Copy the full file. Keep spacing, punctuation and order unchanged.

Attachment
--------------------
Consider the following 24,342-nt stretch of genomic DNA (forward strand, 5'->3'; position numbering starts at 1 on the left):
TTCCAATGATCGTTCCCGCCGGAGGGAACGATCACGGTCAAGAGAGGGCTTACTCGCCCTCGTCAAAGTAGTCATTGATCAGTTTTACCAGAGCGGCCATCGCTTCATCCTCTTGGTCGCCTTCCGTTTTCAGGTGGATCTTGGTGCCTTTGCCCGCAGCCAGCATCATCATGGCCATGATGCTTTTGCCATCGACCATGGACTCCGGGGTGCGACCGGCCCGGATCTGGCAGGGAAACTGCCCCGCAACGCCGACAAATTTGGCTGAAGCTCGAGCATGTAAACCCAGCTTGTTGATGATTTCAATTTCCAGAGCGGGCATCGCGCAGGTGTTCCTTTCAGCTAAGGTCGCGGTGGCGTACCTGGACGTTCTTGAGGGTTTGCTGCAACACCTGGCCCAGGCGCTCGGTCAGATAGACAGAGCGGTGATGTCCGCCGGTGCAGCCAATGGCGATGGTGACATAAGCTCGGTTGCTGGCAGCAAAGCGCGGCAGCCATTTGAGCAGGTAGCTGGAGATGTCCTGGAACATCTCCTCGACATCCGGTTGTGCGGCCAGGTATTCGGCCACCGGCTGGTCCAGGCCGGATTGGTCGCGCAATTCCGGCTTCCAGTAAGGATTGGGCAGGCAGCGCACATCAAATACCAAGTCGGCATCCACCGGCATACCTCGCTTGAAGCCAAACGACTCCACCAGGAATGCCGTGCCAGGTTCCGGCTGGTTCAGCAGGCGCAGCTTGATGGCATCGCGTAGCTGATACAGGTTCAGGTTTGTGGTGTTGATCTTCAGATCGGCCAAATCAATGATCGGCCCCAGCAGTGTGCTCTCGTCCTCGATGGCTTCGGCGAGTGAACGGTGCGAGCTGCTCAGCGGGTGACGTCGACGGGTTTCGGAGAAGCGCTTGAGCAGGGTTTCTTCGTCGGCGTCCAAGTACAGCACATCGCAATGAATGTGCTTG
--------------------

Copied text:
Consider the following 24,342-nt stretch of genomic DNA (forward strand, 5'->3'; position numbering starts at 1 on the left):
TTCCAATGATCGTTCCCGCCGGAGGGAACGATCACGGTCAAGAGAGGGCTTACTCGCCCTCGTCAAAGTAGTCATTGATCAGTTTTACCAGAGCGGCCATCGCTTCATCCTCTTGGTCGCCTTCCGTTTTCAGGTGGATCTTGGTGCCTTTGCCCGCAGCCAGCATCATCATGGCCATGATGCTTTTGCCATCGACCATGGACTCCGGGGTGCGACCGGCCCGGATCTGGCAGGGAAACTGCCCCGCAACGCCGACAAATTTGGCTGAAGCTCGAGCATGTAAACCCAGCTTGTTGATGATTTCAATTTCCAGAGCGGGCATCGCGCAGGTGTTCCTTTCAGCTAAGGTCGCGGTGGCGTACCTGGACGTTCTTGAGGGTTTGCTGCAACACCTGGCCCAGGCGCTCGGTCAGATAGACAGAGCGGTGATGTCCGCCGGTGCAGCCAATGGCGATGGTGACATAAGCTCGGTTGCTGGCAGCAAAGCGCGGCAGCCATTTGAGCAGGTAGCTGGAGATGTCCTGGAACATCTCCTCGACATCCGGTTGTGCGGCCAGGTATTCGGCCACCGGCTGGTCCAGGCCGGATTGGTCGCGCAATTCCGGCTTCCAGTAAGGATTGGGCAGGCAGCGCACATCAAATACCAAGTCGGCATCCACCGGCATACCTCGCTTGAAGCCAAACGACTCCACCAGGAATGCCGTGCCAGGTTCCGGCTGGTTCAGCAGGCGCAGCTTGATGGCATCGCGTAGCTGATACAGGTTCAGGTTTGTGGTGTTGATCTTCAGATCGGCCAAATCAATGATCGGCCCCAGCAGTGTGCTCTCGTCCTCGATGGCTTCGGCGAGTGAACGGTGCGAGCTGCTCAGCGGGTGACGTCGACGGGTTTCGGAGAAGCGCTTGAGCAGGGTTTCTTCGTCGGCGTCCAAGTACAGCACATCGCAATGAATGTGCTTG